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Lewitzky Dance Company.

Long the senior eminence of West Coast modern dance, Bella Lewitzky is a sculptor of movement. Breath and momentum are secondary to evolving shapes in her dances. Our current, video-paced generation has to suppress its appetite for lightning-fast, athletic pyrotechnics to appreciate her elegant essays in physical form, which unfold at leisure, tied--sometimes too tightly--to the incessant rhythms of occasionally grating contemporary scores.

The two dances that opened the Joyce program, Lewitzky's first New York engagement in fifteen years, are departures from her usual choreographic signature. Meta 4, new this year, is a graciously jovial romp for two couples that's so slavishly "well made" it's predictable and so uncharacteristically adolescent it wears thin. And the 1982 Confines (the earliest work on view) comprises surprisingly literal depictions of spiritual, social, and physical confinement. Respectively, a sensual duet becomes a noisy tantrum, as a tenderly passionate couple turn wild, careering through clusters of bamboo wind chimes and setting them a-rattle; four female archetypes on a pedestal, sexual objects of male-powered culture, dance brooding pleas in vain for independence; nine human ciphers, who could be refugees, prisoners, or laborers, huddle rebelliously inside a grid of pylons, struggling for freedom.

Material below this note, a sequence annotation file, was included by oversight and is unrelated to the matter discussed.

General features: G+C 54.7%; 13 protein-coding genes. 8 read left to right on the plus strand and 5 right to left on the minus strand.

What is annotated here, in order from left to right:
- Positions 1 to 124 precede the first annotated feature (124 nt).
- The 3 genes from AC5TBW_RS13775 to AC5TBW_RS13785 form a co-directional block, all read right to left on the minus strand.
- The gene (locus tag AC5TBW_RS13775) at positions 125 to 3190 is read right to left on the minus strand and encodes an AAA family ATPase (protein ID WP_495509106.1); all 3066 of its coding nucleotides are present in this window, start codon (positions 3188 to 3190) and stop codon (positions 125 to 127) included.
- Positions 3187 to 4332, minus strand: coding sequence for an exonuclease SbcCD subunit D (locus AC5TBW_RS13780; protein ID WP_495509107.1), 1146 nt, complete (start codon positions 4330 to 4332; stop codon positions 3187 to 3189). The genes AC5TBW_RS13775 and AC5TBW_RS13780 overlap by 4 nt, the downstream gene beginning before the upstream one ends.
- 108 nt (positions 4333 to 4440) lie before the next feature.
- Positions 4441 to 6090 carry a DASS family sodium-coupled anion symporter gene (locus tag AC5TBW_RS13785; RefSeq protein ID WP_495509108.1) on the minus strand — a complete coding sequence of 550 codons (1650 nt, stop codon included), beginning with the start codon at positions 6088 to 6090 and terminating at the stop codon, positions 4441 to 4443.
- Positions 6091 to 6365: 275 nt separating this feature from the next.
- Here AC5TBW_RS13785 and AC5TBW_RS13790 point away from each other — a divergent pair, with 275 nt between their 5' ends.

Lewitzky's strongest works are dynamically serene, emotionally detached continuums of shapes, inspired explicitly or implicitly by sculpture. In Impressions #1 (1987) six women balance on each other's upthrust feet and hands or rotate slowly on their hips like statues on pedestals, posed in flesh-and-blood translations of Henry Moore's visions in metal and stone. (Overhead lighting, credited to Darlene Neel, exaggerates every bump and bulge of the ostensibly perfect bodies in nude unitards.) In Episode #4 (Turf) (1993) a male quartet affects combat, aggressively manipulating each other and the four wooden boxes on which they begin to move, like statuary come to life. They end perched atop one another in an excitingly precarious pyramid of sinew and wood.

One must admire the seventy-eight-year-old Lewitzky's meticulous craft, and the disciplined power of her ten attractive, well-trained dancers. Yet in the end the deliberateness of the carefully designed posing, shifting, and entwining of beautifully muscled bodies is apt to leave one craving the reckless spontaneity that distinguishes rambunctious postmodernism from the comparatively sedate, abstract modernism, of which Lewitzky is undoubtedly a master.
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Title Annotation:Joyce Theater, New York, New York
Author:Solomons, Gus
Publication:Dance Magazine
Article Type:Dance Review
Date:Jan 1, 1995
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Next Article:Noiject.

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